I was growing more and more eager to meet with the doctor in coming weeks to discuss what to do next. My appointment was for Valentine’s Day. I was hoping cupid would point me in the right direction, for once. 

The Grand Finale!

Thursday I was back at the office in the morning for more monitoring. My instructions for that evening were to continue my routine of Cetrotide in the morning, Follistim and Menopur at night. This was day 10 of stims for me and my body was feeling pretty run down. I had a massive headache and the nurse said I could take some Tylenol to help it. I was hoping when I returned in the morning the doctor would tell me I was ready to trigger that night. It would all depend on my numbers from the bloodwork and what my follicles measured in the morning.

I arrived at the office early as usual on Friday (THIRD). Two nurses came in that morning to do my ultrasound, as the doctor was not arriving until a little later. I trusted the nurses would be able to complete the ultrasound with competence just as the doctor had.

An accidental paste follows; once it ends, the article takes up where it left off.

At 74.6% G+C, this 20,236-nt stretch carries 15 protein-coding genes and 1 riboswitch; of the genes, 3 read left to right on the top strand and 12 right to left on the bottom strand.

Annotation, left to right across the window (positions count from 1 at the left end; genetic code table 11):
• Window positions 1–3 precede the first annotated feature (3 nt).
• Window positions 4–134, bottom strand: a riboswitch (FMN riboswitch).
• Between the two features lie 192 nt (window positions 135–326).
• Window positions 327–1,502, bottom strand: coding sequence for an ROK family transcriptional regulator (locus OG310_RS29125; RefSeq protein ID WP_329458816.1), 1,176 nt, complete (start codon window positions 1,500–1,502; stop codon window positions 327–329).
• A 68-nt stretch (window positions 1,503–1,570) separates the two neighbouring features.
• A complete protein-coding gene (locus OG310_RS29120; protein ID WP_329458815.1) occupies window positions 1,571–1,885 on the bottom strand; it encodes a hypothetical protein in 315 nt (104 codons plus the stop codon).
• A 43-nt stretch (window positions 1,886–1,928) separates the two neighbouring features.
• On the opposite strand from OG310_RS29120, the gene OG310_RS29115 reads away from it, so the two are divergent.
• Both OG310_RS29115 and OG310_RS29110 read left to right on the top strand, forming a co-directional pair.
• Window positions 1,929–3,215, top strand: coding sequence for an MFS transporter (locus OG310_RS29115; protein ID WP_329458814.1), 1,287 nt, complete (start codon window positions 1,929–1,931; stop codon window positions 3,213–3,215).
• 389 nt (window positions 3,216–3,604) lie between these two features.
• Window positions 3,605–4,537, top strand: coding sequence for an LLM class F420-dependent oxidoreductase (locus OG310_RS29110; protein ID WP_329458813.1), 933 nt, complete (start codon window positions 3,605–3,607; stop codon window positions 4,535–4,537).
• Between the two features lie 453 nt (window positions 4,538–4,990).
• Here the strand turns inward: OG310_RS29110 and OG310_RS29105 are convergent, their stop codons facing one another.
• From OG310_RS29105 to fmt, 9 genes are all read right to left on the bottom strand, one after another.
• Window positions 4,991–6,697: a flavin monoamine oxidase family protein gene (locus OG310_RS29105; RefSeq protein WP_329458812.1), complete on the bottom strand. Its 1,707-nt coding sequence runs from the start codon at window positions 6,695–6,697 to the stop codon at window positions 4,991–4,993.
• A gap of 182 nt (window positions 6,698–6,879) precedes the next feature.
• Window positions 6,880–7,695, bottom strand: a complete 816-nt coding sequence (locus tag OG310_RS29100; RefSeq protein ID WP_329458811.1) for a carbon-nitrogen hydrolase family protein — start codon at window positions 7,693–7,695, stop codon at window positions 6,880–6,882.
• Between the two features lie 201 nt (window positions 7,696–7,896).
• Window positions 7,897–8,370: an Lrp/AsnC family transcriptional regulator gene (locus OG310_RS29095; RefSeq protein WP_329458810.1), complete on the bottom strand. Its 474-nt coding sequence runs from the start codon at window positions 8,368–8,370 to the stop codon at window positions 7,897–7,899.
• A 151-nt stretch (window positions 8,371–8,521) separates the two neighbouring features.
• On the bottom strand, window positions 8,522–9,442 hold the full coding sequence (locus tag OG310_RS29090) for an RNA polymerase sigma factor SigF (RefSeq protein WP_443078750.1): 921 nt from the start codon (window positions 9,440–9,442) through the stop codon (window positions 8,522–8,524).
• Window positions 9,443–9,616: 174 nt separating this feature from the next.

However when she went to look for my follicles she had a difficult time finding them to measure them.

“It’s very shadowy.”

I was in a panic. Did they disappear? Did I do something wrong with my injections? Why couldn’t she find my follicles?

Each time the doctor went to measure them he had no problem finding them. At this point she had been poking around for over 5 minutes and it was getting pretty painful. I sat up and she began to tell me that I would be getting a call later with my blood test results when there was a little knock on the door.

Thank you JESUS!

He asked how everything was going and I voiced my concern about the results of the ultrasound. He instantly told me to lie back down, that he wanted to take a look himself. Just to reassure me that everything was fine.

I was overcome with an immediate sense of relief.

He completed the ultrasound within a couple minutes and easily located and measured my follicles. At this point there were about 7 or 8, a few that seemed to be mature and the others a little smaller. The majority of them measured over 16 mm, but some were a little smaller. I was pretty sure he wanted them to be a little bigger.